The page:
So I went back to my mental studio and started to line up my projects again.   Someone posted a funny hash-tag on my Facebook feed.  I laughed.  CRASH!  BANG!  No, not again! My Muse had thrown all my mental canvases on the ground and was holding up a new one.  “Hash-Tag Hoot!” said my Muse, “You like?”  I laughed I did like.

Hash-Tag Hoot

Certainly, NOW we were done with owls.  What more could I paint, I couldn’t think of any thing I’d like to do with owls.  Not one.  In fact I was getting a bit tired of owls.  I went to put my mental studio in order, but before I picked anything up, I heard an evil cackle from my Muse.  “No, not more owls, no more owls”.  I begged.   My Muse, with a huge grin, held up a new canvas.

Odd Birds in the Family Tree

Now just when you have had enough of owls I have to confess this wasn’t my first encounter with an owl obsessed muse.  Here is one from last summer.

Owl Storm Eyes

So for a bit, my muse has given me an owly break.  But that is only because of the fox I saw running through the backyard.  But that is a story for another post.




Painting My Inner Vision

I’m still searching for “my voice” in art.  I feel I am experimenting with different styles and colors.  But I’ve yet to develop one that you can look at from afar and know it is my work.

Looking for something that belongs to me, and is part of my vision led me to paint the third eye during meditation.  When I meditate and close my eyes there is a point where my awareness shifts.  And at the shift I often see a line across my eye of a reddish light and a diffuse glow.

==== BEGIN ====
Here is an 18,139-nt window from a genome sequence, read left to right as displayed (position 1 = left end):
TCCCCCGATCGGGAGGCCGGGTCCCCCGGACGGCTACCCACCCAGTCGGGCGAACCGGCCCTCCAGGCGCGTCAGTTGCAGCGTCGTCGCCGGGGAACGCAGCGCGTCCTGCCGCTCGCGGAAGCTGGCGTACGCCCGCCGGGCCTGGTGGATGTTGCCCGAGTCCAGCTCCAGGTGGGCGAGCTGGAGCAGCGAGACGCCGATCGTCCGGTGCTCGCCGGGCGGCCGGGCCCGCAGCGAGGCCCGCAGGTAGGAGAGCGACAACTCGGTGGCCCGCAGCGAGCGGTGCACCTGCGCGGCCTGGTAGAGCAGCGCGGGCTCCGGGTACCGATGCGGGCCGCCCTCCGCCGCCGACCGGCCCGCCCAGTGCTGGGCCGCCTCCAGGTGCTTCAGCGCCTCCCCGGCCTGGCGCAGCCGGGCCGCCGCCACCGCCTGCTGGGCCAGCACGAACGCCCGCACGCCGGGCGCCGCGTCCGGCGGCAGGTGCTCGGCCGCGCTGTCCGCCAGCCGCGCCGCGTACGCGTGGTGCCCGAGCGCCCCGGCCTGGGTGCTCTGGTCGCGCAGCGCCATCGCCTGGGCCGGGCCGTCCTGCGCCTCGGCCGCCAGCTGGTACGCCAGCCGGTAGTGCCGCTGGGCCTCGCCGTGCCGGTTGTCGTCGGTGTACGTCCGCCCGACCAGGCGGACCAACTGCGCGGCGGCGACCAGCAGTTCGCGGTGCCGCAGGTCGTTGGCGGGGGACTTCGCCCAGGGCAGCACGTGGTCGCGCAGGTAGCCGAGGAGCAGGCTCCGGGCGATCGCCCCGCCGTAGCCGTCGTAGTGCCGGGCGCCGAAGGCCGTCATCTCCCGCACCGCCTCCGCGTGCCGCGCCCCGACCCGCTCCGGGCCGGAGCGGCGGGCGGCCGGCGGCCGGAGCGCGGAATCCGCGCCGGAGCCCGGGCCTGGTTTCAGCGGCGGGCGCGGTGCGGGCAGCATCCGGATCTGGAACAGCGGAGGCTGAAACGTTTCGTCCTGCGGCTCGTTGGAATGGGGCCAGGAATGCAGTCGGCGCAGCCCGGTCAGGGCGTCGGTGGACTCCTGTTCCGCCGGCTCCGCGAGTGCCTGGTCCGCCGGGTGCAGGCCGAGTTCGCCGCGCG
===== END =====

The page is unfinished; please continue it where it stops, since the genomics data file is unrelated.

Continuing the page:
I decided to try to paint my experience.  Here is “The Third Eye”.  It is the view from inside of your eye to the outside world, while experiencing a shift in consciousness.



Canvas Clones

I was talking with my husband over dinner last night.  I was lamenting that I had sold my second painting but I was finding it hard to let it go.   He said, “Well you can always do another like it.”

But really can you?  For instance, when I painted “A Jury of your Pyrs.”

A Jury of Your Pyrs: View from the Dock

I was watching an old British TV show called Silk, learning about the British Court system and inspired by the pun, “A Jury of Your Pyrs.”    Would I have the enthusiasm to do it all over with as much interest and attention to detail?  I don’t think so.

Another thing that moves on is abilities and techniques.

I love the image of a Great Pyrenees Mountain Dog happily rolling in the freshly fallen snow.  Such joy!   So I did paint one canvas to portray this about a year ago.

Spirit of the Snow Angel

Snow kept falling and I kept learning and painting.  I painted may other subjects and then returned to the same concept again.

I find that how you view a concept and how you attack it changes.  Below is this year’s take on the same concept.  I’ve refined my brush strokes.  I still have problems with perspective.   But it is a “finer” image.  Could I return and to the first over again, and if I could, would I want to?